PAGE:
General Motors told its dealers to stop selling any Chevrolet Cruze cars equipped with 1.4-liter turbo engines on their lots.

The automaker did not provide any information why it issued the order. Automakers typically halt sales of a car if they learn of some safety defect. Sometimes it can be a minor issue that puts the model out of compliance with federal safety regulations.

At the same time, General Motors is boosting by 971,000 the number of small cars being recalled worldwide for a defective ignition switch, saying cars from the model years 2008-2011 may have gotten the part as a replacement.

The stop sale order is for 2013 and 2014 model year Cruze sedans with the gasoline turbocharged engine, not the diesel version, said Alan Adler, a GM spokesman. It amounts to about a third of the Cruze inventory at Chevrolet dealers.

"No other details to share," he said.

The Cruze is GM's bestselling compact car in the U.S. It sold nearly 250,000 last year, making it one of the top-selling vehicles in America.

The company previously announced the recall of 1.6 million cars, only through the 2007 model year, which were built with the faulty switch. The recall involves six cars: the Chevrolet Cobalt, Chevrolet HHR, Pontiac G5, Pontiac Solstice, Saturn Ion and Saturn Sky.

GM says it sold 95,000 faulty switches to dealers and aftermarket wholesalers for use as replacement parts. Of those, 90,000 were used to repair vehicles from the 2003-2007 model years. But 5,000 of the switches were used to fix cars from the 2008-2011 model years.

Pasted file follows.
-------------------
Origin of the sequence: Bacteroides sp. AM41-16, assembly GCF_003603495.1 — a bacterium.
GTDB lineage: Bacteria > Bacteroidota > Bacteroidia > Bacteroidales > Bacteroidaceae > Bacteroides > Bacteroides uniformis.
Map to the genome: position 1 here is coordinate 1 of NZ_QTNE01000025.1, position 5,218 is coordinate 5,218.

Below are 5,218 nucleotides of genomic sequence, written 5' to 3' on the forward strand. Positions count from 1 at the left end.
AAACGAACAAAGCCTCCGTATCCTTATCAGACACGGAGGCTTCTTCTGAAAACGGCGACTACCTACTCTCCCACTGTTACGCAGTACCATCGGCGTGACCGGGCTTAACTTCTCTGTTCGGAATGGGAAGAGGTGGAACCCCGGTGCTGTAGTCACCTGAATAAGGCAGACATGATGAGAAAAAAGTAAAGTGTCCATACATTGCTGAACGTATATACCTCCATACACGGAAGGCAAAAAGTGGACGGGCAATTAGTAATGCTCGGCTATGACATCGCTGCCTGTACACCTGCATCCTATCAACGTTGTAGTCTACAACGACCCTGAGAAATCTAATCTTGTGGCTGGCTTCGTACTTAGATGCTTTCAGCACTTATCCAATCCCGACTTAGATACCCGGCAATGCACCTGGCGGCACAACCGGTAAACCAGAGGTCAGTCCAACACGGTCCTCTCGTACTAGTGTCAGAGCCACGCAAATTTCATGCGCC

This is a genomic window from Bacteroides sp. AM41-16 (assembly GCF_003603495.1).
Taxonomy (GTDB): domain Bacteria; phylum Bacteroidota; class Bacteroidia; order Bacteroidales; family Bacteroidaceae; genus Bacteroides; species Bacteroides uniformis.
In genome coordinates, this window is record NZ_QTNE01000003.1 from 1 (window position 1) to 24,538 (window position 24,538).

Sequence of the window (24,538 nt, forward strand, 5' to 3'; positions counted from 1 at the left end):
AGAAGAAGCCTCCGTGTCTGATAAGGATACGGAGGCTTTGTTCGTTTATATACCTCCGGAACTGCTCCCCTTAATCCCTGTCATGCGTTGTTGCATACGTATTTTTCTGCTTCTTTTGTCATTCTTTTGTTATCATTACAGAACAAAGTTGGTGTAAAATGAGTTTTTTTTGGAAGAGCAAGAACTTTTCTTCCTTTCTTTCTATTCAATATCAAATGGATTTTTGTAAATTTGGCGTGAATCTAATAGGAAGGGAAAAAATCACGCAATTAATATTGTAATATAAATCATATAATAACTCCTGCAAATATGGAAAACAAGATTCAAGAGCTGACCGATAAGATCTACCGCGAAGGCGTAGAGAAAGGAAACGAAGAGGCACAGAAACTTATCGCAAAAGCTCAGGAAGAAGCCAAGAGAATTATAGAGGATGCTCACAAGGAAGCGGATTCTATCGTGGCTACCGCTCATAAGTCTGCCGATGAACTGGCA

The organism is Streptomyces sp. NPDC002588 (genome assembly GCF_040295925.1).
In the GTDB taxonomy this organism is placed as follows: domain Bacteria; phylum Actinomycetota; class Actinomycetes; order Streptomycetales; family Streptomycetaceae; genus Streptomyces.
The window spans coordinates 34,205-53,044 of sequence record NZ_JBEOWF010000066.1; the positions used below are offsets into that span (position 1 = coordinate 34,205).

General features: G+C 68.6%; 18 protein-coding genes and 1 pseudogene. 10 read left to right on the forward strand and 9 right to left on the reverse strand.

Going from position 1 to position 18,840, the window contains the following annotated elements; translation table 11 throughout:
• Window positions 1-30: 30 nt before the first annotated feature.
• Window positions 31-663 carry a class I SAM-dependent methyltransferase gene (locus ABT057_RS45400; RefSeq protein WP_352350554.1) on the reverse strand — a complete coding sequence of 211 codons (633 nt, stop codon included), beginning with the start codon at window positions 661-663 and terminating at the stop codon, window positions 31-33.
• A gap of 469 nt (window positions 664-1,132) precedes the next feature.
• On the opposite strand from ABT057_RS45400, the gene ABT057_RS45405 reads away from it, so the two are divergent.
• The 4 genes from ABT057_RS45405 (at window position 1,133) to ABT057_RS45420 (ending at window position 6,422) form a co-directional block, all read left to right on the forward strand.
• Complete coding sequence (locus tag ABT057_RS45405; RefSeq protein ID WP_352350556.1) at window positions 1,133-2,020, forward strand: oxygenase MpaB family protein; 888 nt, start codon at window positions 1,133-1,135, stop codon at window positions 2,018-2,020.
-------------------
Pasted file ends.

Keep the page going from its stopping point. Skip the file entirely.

GM said it doesn't know which cars got those 5,000 switches, so it needs to recall all of them. Of the cars being added to the recall, 824,000 were sold in the U.S.

The ignition switches can move out of the "run" position and cause the car's engine to stall. It can also knock out power steering and power brakes, making the vehicle harder to maneuver, and disable the air bags. GM has said the defect is linked to at least 12 deaths in cars from the 2003-2007 models years. On Friday, the company said it isn't aware of any fatalities connected to the defect in the 2008-2011 models.

"We are taking no chances with safety," GM CEO Mary Barra said in a statement.

GM has said that it expects to have replacement switches starting next month for the cars originally included in the recall. GM expects those repairs to be completed in October.

The company said owners of the cars added to the recall Friday will be contacted the week of April 21.

Until the recalls are performed, the company says drivers should remove everything but the key from their key chains, to avoid pulling the ignition switch out of the "run" position.

The Los Angeles Times and Associated Press contributed to this report.